Summer Reading 2018

If you’re expecting light-weight, page-turners for the beach, you’ve come to the wrong blogger. For reasons unknown, I like thematic and/or challenging reading over the hot months when I don’t usually have writing deadlines and my colleagues and students are on extended breaks.

A couple of years ago I had an Isherwood summer, rereading Goodbye to Berlin and reading for the first time a couple of volumes of memoirs surrounding that time period in Isherwood’s life. I escaped into that world quite easily, making it one of my more memorable reading summers.

This summer hasn’t followed a theme, but has been a time to catch up with books people have passed on to me and those Kindle books that I picked up on sale and forget that I had them. The summer started with Jonathan Franzen’s hefty novel Purity. This dark comedy is like other Franzen novels, very much a mocking reflection of our times. It interweaves seven overlapping sections of narrative into one story of surveillance culture, social media paranoia and clumsy sex. While I did internally chuckle along the way, I was uneasy at times with his often psychologically weak and yet manipulative female characters.

summer reading 2018-1

After that 500+ pager, I needed a novella. Lionel Shriver’s The Standing Chandelier is an excellent study on the psychology of relationships. It stands off a plutonic friendship with a former lover against the relationship that will end up in marriage. While Shriver exercises precision in her word-choice and descriptions, I felt it was in places a bit overwritten, with too much telling analysis, rather than showing and allowing readers to draw the conclusions for themselves. But still a worthwhile and thankfully short read.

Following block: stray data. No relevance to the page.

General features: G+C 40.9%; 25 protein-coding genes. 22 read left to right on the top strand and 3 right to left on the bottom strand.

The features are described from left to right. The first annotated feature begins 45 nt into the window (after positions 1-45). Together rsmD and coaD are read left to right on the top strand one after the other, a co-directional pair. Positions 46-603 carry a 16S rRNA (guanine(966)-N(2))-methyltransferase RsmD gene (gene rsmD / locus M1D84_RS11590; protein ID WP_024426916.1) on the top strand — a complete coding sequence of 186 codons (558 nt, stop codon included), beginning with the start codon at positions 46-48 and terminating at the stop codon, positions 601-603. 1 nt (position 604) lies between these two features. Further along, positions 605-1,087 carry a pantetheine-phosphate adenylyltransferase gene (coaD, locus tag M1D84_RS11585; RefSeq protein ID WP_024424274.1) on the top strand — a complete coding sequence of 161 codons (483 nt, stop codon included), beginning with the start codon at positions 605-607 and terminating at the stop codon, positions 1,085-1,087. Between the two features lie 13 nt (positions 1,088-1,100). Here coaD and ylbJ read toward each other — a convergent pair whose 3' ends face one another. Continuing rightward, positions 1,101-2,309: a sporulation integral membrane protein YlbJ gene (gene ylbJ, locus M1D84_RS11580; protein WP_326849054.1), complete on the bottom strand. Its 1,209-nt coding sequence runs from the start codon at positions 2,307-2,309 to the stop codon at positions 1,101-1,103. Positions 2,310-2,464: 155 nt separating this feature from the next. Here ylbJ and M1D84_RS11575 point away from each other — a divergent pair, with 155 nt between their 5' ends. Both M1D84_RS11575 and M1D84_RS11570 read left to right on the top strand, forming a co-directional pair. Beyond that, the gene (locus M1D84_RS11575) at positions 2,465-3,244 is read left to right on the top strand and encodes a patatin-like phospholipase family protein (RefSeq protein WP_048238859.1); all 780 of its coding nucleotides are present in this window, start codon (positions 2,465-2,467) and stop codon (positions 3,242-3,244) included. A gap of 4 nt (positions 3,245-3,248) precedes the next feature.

Catching-up with my booklist has meant that I’m finally reading Atwood’s The Blind Assassin. I’m not overtaken by the story-within-the-story, and since most of you have probably already read this, you’ll know what I mean. But the main story, set in the early part of summer reading 2018-3 the 20th century in Canada, is exquisitely written and fully engaging.

I confess that I read a book earlier this summer that for some might be deemed a beach read. Wendy Cope’s collection of prose, Life, Love and the Archers, can be read in bitesize segments, which I guess qualify it for the interrupted reading associated with beaches and sitting out in the garden. Like her poetry, her prose is accessible, thought-provoking and often humorous.

Another beach book of sorts on this season’s eclectic menu is Antoine Compagnon’s collection of vignettes from the 16th century philosopher Montaigne, couched in Compagnon’s historical and biographical commentary. Even the title suggests summertime beach reading – Un été avec Montaigne. That is, summer reading if you’re French. I’m having to look up the occasional modern French word and use context and basic Latin to guess some meanings of archaic terms. Language aside, it’s been interesting to learn that Montaigne was ahead of his time in being an anti-colonialist, drawing attention to the barbarism and oppression Europeans brought to Africa and the Americas. His comments on gender fluidity and hermaphroditism also read as if from a more 21st century liberal-minded time.

So, those are the highlights of the summer book reading, naturally sandwiched between newspapers, online magazines and short stories. Happy reading and stay cool (in every sense of the word).